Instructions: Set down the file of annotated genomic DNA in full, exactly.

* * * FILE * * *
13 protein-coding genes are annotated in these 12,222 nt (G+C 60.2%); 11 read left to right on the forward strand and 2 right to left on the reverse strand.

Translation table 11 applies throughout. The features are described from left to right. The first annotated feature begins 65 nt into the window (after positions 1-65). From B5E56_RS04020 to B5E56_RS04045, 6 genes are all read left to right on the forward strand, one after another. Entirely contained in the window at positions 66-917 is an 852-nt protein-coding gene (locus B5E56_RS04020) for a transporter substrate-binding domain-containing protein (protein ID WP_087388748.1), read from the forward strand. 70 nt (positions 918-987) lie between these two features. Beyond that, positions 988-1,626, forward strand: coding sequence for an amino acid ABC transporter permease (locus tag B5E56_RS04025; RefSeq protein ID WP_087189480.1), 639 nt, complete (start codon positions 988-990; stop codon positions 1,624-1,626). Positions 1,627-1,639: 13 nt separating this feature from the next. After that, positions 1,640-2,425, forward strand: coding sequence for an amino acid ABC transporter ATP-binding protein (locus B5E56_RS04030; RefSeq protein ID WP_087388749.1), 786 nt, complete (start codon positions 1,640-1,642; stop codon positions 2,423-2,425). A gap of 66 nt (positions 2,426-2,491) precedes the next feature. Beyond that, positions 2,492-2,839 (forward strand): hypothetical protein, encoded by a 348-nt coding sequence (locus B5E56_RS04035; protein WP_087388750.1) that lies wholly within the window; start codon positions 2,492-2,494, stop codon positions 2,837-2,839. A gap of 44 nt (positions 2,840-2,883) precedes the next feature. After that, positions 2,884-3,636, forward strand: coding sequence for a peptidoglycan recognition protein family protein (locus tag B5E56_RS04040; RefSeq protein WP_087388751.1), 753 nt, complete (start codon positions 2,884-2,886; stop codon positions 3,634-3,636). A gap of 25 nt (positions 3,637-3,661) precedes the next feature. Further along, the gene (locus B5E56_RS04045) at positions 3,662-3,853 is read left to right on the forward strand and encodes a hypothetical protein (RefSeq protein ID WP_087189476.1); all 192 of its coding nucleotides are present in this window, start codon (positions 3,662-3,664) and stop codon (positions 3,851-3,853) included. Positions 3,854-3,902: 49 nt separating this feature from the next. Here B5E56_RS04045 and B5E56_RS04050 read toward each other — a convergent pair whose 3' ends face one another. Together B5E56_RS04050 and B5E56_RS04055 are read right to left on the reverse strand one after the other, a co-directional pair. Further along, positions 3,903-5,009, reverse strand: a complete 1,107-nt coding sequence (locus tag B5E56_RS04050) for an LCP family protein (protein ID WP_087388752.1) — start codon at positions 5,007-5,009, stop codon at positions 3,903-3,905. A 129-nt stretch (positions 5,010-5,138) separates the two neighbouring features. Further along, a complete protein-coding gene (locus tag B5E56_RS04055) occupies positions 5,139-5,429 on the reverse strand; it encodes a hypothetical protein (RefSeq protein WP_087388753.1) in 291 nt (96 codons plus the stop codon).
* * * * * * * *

13 protein-coding genes are annotated in these 12,222 nt (G+C 60.2%); 11 read left to right on the forward strand and 2 right to left on the reverse strand.

Translation table 11 applies throughout. The features are described from left to right. The first annotated feature begins 65 nt into the window (after positions 1-65). From B5E56_RS04020 to B5E56_RS04045, 6 genes are all read left to right on the forward strand, one after another. Entirely contained in the window at positions 66-917 is an 852-nt protein-coding gene (locus B5E56_RS04020) for a transporter substrate-binding domain-containing protein (protein ID WP_087388748.1), read from the forward strand. 70 nt (positions 918-987) lie between these two features. Beyond that, positions 988-1,626, forward strand: coding sequence for an amino acid ABC transporter permease (locus tag B5E56_RS04025; RefSeq protein ID WP_087189480.1), 639 nt, complete (start codon positions 988-990; stop codon positions 1,624-1,626). Positions 1,627-1,639: 13 nt separating this feature from the next. After that, positions 1,640-2,425, forward strand: coding sequence for an amino acid ABC transporter ATP-binding protein (locus B5E56_RS04030; RefSeq protein ID WP_087388749.1), 786 nt, complete (start codon positions 1,640-1,642; stop codon positions 2,423-2,425). A gap of 66 nt (positions 2,426-2,491) precedes the next feature. Beyond that, positions 2,492-2,839 (forward strand): hypothetical protein, encoded by a 348-nt coding sequence (locus B5E56_RS04035; protein WP_087388750.1) that lies wholly within the window; start codon positions 2,492-2,494, stop codon positions 2,837-2,839. A gap of 44 nt (positions 2,840-2,883) precedes the next feature. After that, positions 2,884-3,636, forward strand: coding sequence for a peptidoglycan recognition protein family protein (locus tag B5E56_RS04040; RefSeq protein WP_087388751.1), 753 nt, complete (start codon positions 2,884-2,886; stop codon positions 3,634-3,636). A gap of 25 nt (positions 3,637-3,661) precedes the next feature. Further along, the gene (locus B5E56_RS04045) at positions 3,662-3,853 is read left to right on the forward strand and encodes a hypothetical protein (RefSeq protein ID WP_087189476.1); all 192 of its coding nucleotides are present in this window, start codon (positions 3,662-3,664) and stop codon (positions 3,851-3,853) included. Positions 3,854-3,902: 49 nt separating this feature from the next. Here B5E56_RS04045 and B5E56_RS04050 read toward each other — a convergent pair whose 3' ends face one another. Together B5E56_RS04050 and B5E56_RS04055 are read right to left on the reverse strand one after the other, a co-directional pair. Further along, positions 3,903-5,009, reverse strand: a complete 1,107-nt coding sequence (locus tag B5E56_RS04050) for an LCP family protein (protein ID WP_087388752.1) — start codon at positions 5,007-5,009, stop codon at positions 3,903-3,905. A 129-nt stretch (positions 5,010-5,138) separates the two neighbouring features. Further along, a complete protein-coding gene (locus tag B5E56_RS04055) occupies positions 5,139-5,429 on the reverse strand; it encodes a hypothetical protein (RefSeq protein WP_087388753.1) in 291 nt (96 codons plus the stop codon).